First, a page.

My weakness? TIME MANAGEMENT.

Because it turns out the only superpower this title bestows upon me is an extraordinary ability to do the washing when I should be developing character, building plot, or – I don’t know – writing. I have a few theories on why I spend so much time avoiding the thing I love but I’ll save that for the therapist.

The thing is, I don’t know anyone who feels that they have enough time in their life to sit and write, and let’s face it the mild-mannered (sort of) copywriter/editor is paying the bills right now. I also realise I’m not the only one with pressures and deadlines; in many ways I have fewer than most friends since I don’t have kids. I know they’re capable of being distracted – I can see you on Facebook and Twitter so don’t pretend – but they appear to have mastered the art of balance. Or at least, they don’t moan about it as much as I do. I, on the other hand, appear to have created a whole series of convoluted, deeply-held beliefs about the way I should manage my time.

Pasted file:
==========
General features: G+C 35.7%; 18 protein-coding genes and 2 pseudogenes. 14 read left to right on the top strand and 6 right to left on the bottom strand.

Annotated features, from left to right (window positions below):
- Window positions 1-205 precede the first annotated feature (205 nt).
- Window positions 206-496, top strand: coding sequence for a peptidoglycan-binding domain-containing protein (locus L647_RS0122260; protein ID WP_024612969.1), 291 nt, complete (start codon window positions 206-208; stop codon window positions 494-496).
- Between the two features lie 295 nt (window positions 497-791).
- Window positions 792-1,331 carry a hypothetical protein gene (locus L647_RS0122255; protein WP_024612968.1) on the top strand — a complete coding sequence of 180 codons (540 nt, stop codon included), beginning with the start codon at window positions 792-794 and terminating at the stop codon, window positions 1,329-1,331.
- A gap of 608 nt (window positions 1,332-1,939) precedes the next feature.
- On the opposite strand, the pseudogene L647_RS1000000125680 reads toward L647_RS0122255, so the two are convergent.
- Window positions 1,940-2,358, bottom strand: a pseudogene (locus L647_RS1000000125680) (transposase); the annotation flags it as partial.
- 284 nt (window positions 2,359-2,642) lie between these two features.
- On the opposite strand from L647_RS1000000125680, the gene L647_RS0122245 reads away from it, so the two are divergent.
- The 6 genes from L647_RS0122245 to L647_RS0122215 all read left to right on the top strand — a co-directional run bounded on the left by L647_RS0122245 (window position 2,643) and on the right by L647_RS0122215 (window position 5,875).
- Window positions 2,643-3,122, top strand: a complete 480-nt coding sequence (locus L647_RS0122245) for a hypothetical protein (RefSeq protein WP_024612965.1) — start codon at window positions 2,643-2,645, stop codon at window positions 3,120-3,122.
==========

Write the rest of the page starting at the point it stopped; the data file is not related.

Example: I have a free Sunday coming up with hour upon glorious hour of free time with which to sit and write. Perfect. Because I have told myself I need hour upon glorious hour in order to be creative. The procrastinator likes to call it ‘pure’ time. Only, when Sunday arrives I quite unexpectedly discover I need to tidy my desk first, put the washing on first, hoover first (it’s pathetic how little has changed since I was last at university – although a lot more alcopops were involved) and once all that’s done I’m left with only one hour. And I can’t possibly sit down for an hour to write because the procrastinator has declared I’m out of pure time.